Then, it all fell apart.
Uiagalelei struggled in Clemson’s season-opening loss to Georgia, his pick-six proving the difference in the game. Then came a double-overtime loss to NC State and a late October loss to eventual ACC champion Pittsburgh. Through seven games, Clemson had topped 21 points just once, against FCS South Carolina State, and it had as many losses as it had endured in any season since 2014.
There was plenty of blame to go around, but the bulk of it landed on the shoulders of the QB.
“People wanted to blame everything on him last year,” said Tyler Venables, Clemson’s safety and Uiagalelei’s roommate. “There was a lot that went into it that was not his fault, and anybody with a brain knows there was a lot more to it.”
There was an offensive line that struggled to block. There was a receiving corps decimated by injuries. There was a group of tailbacks with tons of talent but virtually no experience. There were injuries and family stresses that Uiagalelei still doesn’t like discussing and a mountain of criticism from fans. Yet each week, Uiagalelei returned to the field, blamed no one but himself for Clemson’s struggles and muddled through another game in which every yard felt hard-earned and, in 10 of the Tigers’ 13 games, still added up to enough (just barely) to win.
Inside Clemson’s football facility, it earned Uiagalelei unprecedented respect.
“It’s a lonely spot to be in when you get all the blame and all the criticism,” Swinney said. “Some of it was warranted, but a lot of it was not. And how he handled things, he went to work.”
Outside the locker room, however, much of Uiagalelei’s efforts to find room for optimism and rally his troops was interpreted as a kid who simply didn’t get the magnitude of his struggles. Uiagalelei found hope in the plays that worked, but fans wanted penance for all the ones that didn’t. He still smiled and joked with teammates and, after games, he wore tailored suits and his diamond necklaces — the Jesus pendant or the one with his nickname “Big Cinco” — and critics assailed him as entitled.
“There were a lot of people out there pulling for him to fail, to be honest,” Swinney said. “I felt like people were attacking the player and not the play, and that’s really sad.”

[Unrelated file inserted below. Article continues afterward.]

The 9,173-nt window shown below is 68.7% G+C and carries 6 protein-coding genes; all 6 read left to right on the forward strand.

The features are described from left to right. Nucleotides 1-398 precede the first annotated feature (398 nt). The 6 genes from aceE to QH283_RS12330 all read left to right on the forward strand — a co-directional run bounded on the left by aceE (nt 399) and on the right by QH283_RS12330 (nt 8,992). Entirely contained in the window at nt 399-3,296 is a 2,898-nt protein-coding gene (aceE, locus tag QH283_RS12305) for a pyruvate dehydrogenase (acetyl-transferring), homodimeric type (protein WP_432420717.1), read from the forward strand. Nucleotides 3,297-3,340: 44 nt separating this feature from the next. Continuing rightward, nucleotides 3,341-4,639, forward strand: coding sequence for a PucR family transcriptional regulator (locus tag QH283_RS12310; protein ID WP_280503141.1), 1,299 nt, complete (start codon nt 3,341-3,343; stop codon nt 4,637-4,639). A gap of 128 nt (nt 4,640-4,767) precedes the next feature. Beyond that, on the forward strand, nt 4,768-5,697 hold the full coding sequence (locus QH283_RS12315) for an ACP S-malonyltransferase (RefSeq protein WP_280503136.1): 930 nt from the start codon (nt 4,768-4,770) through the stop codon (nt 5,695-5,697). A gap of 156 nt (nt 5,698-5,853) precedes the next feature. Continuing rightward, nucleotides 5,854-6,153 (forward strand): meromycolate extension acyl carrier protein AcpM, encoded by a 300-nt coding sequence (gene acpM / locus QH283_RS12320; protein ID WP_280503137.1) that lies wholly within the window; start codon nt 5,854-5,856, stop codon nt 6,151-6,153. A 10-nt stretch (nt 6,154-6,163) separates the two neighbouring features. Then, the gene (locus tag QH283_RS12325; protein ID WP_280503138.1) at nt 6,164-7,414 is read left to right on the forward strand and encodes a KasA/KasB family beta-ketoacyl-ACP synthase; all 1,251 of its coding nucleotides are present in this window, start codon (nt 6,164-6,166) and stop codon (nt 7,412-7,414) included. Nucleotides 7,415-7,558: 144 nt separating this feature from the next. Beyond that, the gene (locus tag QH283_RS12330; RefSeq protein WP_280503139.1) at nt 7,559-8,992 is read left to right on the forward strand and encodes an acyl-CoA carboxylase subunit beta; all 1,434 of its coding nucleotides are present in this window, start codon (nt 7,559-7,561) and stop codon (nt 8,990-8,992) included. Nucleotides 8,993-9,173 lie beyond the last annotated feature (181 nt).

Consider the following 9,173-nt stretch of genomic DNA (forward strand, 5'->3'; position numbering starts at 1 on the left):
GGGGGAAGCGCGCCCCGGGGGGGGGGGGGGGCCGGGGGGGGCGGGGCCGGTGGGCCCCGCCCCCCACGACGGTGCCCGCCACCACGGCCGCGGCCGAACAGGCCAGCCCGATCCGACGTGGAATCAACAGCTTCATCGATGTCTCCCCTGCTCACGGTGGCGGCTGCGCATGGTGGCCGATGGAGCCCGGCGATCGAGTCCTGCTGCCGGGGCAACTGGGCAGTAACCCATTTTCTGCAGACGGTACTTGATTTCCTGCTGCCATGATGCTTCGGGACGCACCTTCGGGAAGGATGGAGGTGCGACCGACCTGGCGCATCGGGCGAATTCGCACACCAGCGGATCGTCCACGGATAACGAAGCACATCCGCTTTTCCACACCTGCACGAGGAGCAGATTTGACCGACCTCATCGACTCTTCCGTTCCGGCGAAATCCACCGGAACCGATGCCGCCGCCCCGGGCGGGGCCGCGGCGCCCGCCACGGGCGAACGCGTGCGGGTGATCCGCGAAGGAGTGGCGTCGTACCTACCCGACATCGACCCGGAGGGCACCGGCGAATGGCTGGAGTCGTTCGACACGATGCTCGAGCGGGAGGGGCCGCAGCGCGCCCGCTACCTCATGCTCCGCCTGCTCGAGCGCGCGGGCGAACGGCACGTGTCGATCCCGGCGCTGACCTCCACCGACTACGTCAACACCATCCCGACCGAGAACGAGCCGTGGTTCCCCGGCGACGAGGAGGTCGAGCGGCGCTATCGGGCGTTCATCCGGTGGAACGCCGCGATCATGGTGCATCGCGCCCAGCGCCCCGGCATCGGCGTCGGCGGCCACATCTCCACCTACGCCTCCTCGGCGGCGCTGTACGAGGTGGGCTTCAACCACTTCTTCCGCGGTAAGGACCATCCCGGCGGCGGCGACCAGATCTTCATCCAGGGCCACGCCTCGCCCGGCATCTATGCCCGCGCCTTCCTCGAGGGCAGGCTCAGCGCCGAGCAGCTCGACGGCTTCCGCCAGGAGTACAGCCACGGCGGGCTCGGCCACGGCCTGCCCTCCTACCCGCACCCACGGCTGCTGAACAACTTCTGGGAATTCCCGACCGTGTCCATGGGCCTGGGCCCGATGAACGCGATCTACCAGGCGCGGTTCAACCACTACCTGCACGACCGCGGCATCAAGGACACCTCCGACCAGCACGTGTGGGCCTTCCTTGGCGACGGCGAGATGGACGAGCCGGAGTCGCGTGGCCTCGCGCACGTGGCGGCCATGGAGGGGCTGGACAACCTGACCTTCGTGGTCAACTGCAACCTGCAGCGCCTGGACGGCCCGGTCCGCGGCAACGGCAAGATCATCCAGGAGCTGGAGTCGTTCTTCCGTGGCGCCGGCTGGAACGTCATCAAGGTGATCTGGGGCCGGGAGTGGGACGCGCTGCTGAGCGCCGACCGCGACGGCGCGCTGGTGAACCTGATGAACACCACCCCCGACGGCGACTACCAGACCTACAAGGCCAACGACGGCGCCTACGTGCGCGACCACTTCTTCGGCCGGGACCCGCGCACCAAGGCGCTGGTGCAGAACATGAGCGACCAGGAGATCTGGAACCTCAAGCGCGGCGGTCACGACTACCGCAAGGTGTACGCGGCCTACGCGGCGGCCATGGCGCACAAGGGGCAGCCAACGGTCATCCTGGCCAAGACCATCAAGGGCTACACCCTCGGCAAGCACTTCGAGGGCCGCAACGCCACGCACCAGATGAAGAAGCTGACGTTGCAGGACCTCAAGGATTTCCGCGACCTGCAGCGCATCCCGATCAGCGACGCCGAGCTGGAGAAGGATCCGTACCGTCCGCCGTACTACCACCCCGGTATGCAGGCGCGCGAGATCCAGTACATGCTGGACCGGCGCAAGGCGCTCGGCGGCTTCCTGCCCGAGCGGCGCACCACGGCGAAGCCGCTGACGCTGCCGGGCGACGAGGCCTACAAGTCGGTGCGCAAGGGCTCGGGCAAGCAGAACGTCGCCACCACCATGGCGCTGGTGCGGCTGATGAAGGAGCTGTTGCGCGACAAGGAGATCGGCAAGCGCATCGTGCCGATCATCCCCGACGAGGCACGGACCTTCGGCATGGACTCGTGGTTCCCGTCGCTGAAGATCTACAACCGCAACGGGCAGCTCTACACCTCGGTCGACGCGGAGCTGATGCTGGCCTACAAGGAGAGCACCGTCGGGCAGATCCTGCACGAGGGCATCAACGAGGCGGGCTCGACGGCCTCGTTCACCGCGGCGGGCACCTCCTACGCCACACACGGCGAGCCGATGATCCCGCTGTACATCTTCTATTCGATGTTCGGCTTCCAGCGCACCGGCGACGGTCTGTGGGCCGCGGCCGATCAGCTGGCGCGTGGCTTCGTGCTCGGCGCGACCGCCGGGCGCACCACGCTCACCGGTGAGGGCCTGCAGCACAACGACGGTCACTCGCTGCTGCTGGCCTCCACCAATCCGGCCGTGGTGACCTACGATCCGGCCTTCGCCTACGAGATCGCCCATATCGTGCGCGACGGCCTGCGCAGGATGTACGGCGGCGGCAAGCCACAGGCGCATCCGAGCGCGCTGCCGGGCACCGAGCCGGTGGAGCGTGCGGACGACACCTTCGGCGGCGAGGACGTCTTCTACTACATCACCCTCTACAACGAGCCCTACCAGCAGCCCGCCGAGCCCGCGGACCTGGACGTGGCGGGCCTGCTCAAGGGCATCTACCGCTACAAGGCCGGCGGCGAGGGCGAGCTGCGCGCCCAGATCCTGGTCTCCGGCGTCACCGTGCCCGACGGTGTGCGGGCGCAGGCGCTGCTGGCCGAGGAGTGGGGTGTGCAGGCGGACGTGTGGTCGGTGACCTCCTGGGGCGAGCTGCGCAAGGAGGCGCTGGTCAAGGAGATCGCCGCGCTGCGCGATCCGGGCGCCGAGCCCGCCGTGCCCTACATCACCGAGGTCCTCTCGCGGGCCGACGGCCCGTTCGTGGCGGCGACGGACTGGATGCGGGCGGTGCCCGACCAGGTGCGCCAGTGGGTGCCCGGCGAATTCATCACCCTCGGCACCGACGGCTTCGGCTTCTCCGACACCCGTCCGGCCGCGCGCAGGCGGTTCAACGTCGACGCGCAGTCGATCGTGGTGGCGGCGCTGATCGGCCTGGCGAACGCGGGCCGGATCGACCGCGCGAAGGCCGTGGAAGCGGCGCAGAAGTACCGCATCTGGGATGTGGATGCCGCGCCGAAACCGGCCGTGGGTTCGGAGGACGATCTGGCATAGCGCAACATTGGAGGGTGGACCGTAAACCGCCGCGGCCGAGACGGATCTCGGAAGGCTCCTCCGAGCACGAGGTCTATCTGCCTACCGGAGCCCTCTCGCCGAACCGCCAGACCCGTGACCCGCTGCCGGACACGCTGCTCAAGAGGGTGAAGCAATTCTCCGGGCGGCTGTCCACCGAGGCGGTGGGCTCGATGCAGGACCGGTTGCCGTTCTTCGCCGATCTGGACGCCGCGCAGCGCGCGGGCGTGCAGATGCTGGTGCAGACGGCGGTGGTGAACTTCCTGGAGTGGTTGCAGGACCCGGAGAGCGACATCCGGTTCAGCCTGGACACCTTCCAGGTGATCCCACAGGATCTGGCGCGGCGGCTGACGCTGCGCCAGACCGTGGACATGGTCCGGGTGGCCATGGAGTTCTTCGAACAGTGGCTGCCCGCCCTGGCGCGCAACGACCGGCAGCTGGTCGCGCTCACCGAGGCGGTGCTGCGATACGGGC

All the while, Saturdays were marked with images of Uiagalelei’s smiling face in Dr Pepper ads — the first major national TV campaign for a college player — repeating again and again while he struggled through one lumbering drive after another.
“Nobody knew in July, when he shot the commercial, what the season was going to look like,” said his mother, Tausha Uiagalelei. “But despite what people say, because of what he wanted, he’s turned down multiple offers. ‘I’m not doing it. For any amount of money.’ What he wanted was to get better. It’s unfortunate to hear people say different things. He wears a nice suit. It doesn’t mean he’s spending millions of dollars on it. DJ turned down multiple deals because that’s not what he was doing here. His love is football first.”
There were many days when the criticism wore on Tausha, she said. It got to a point where she refused to read stories — good or bad — about her son. She ached for him.
But when they talked, Uiagalelei never complained. This was all part of the job, he’d tell her. As a mom, Tausha wanted to fix things, to make it better for her boy. Uiagalelei always answered the same way.
“We’re just going to keep fighting, right mom?” he’d say. “That’s all we can do.”
And that’s what he did. With a taped up finger on his throwing hand and a brace on his knee and a receiving corps bereft of nearly a half-dozen scholarship players, he kept fighting. Clemson finished 10-3, a near miracle that looked like a disappointment outside the locker room. But inside, it was a shred of success that couldn’t have come without Uiagalelei continuing to fight.
“It’s the epitome of who he is,” Tausha said. “He keeps pushing. He’s silent about it, but he holds his head up.”
THE SEASON ENDED with a 20-13 Clemson win in the Cheez-It Bowl. Uiagalelei threw for 187 yards and an interception. Afterward, Swinney praised his QB’s dedication and assured the world that Uiagalelei would be Clemson’s starter in 2022.